Had a similar question. Just did a 16# packer brisket this weekend on my Primo XL Ceramic.
Low and slow---220-245 for the whole cook.
Still trying to get a sense of the timing. I left plenty of time (had problems with cutting it too close in past) and i've seen a number of different "rules of thumb," the two leading inputs were
1) 1.5-2 hrs per pound
2) 1-1.25 hrs per pound
After trimming, my brisket was closer to 13#; I decided to split the difference and left myself 20-21 hrs (1.5 hrs/lb * 13 lbs = 20 hrs) before the guests arrived. NO wrap during cooking. Paper wrap for resting. Injected with about 8 oz.
As it turns out, I pulled the brisket off at 11 hrs at 198 in the point, 201 in the flat. Wrapped in paper and rested in a cooler with a blanket for 8 hours before serving.
When i did serve it, it was fabulous, though i think a little over-rested. But still warm, great bark, and delicious, and for a displaced Texan in Maryland, it was the best taste of Texas I've had in a while. Very happy with the results.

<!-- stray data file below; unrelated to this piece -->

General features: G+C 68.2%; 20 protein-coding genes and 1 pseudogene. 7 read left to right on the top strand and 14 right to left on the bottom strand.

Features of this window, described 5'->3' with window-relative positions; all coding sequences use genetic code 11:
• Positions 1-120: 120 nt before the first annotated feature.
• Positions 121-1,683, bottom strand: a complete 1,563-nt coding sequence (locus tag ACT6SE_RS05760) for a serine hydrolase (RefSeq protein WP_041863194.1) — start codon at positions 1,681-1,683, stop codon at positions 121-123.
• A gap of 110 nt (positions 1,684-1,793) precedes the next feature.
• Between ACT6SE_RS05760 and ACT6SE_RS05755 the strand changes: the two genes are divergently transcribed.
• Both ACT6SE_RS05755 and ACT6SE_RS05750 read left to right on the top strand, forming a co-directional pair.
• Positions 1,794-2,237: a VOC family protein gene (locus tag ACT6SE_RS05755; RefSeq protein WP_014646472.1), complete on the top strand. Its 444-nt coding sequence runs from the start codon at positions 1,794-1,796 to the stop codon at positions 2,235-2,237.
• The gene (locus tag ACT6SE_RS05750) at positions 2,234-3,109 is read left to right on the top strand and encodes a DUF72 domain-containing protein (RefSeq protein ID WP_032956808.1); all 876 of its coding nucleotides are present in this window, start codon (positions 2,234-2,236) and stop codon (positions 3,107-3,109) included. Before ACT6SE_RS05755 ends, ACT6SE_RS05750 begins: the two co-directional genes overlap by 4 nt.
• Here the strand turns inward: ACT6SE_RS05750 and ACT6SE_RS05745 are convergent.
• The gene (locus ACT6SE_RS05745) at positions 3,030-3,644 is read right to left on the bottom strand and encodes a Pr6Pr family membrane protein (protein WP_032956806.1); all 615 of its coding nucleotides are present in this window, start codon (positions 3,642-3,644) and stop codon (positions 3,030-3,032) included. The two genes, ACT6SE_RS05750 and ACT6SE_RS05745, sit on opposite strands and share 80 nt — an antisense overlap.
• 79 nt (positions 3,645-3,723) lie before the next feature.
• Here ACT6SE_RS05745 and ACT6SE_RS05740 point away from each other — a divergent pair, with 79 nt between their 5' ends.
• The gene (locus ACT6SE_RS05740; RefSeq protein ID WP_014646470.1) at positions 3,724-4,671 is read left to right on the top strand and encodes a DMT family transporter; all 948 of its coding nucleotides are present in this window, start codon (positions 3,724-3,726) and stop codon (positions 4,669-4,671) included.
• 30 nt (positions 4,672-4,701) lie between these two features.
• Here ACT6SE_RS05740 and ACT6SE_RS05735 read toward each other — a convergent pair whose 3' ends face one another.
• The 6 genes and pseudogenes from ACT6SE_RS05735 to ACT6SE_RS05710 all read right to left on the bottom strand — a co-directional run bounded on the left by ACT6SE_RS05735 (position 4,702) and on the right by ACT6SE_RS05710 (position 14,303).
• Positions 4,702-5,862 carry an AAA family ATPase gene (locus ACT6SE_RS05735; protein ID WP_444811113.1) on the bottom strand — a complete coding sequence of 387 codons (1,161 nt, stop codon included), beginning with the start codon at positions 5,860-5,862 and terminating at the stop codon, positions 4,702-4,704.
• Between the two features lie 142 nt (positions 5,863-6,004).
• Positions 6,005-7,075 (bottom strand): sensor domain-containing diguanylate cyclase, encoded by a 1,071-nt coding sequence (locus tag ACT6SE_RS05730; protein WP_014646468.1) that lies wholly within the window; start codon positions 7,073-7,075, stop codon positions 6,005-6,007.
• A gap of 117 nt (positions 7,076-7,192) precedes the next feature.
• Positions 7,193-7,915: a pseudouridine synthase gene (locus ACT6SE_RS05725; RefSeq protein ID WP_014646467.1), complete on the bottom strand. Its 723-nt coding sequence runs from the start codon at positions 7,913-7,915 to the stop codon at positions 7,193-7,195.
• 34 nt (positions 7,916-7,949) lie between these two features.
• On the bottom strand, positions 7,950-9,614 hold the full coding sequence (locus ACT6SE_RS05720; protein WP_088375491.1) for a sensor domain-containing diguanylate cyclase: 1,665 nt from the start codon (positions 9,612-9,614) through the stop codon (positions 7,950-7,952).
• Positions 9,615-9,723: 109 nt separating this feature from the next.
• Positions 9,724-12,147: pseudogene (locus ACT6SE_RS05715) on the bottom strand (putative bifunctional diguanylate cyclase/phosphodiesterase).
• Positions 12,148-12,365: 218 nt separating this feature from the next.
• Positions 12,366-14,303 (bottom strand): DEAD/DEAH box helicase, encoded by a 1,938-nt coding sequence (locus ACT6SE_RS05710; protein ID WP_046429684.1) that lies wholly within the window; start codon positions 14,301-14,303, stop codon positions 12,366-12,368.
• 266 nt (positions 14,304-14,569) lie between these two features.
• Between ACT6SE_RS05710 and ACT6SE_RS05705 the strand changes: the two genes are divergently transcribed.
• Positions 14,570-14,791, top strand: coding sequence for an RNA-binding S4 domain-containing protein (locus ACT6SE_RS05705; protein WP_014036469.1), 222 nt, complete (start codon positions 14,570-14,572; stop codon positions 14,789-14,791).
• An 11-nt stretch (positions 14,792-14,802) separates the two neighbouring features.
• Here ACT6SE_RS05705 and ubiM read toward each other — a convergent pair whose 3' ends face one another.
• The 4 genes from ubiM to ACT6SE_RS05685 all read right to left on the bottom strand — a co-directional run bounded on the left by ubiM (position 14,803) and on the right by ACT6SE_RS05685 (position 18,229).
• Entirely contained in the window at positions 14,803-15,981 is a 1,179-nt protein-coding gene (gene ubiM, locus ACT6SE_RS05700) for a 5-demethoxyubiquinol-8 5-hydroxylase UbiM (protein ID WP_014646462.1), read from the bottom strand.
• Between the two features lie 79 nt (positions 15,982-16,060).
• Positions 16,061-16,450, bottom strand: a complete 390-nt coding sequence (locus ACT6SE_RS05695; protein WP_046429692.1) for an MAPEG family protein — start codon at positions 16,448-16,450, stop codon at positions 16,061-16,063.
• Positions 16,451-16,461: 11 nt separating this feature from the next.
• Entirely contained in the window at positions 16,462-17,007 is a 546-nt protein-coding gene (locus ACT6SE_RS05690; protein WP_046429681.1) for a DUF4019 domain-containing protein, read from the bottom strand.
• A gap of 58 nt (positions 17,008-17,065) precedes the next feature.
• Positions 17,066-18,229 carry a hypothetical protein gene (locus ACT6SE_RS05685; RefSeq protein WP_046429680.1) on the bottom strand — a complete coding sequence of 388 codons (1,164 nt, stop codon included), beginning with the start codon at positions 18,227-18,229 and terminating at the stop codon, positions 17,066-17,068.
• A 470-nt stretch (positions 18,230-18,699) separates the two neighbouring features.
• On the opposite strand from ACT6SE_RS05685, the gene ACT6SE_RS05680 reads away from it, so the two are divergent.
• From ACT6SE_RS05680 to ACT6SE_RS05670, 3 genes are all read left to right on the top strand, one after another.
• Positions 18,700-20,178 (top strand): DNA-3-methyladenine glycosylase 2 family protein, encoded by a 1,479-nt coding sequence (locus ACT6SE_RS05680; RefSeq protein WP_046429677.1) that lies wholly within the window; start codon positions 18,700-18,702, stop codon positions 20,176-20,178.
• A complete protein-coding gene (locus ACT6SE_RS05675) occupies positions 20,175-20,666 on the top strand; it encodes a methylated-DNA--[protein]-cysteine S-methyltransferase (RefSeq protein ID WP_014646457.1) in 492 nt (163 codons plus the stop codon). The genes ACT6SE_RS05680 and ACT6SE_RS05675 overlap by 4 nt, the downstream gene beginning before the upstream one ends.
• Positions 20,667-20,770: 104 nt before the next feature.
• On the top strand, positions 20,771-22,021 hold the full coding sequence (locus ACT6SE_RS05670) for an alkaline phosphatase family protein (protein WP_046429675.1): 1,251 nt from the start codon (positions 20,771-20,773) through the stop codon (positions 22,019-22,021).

But this leaves me with one important take away, and one big question:
1) Resting is critical to the process, and as it turns out an extended rest period is not the worst thing in the world; prior to this cook I would have been very uncomfortable resting it for 8 hours. So from here out I'm planning to pull it off earlier, rather than later. This takes a lot of anxiety out of the process.
2) 11 hrs for a 13# brisket is closer to 3/4 (.
hr/lb--Nearly half of what the first rule of thumb would calculate and still in the ballpark of 6 hrs earlier than the second. So why so quick? I was absolutely on top of the temperature, and maintained a stable 216ish for the majority of the cook with one short excursion to 245 max, but brought it back to 225 within about half an hour. Never went back up again. I did not wrap in the cooker at all--only after pulling it off the smoker
So I guess my question is whether others are seeing quicker cook times on ceramics? What rule of thumb do you use?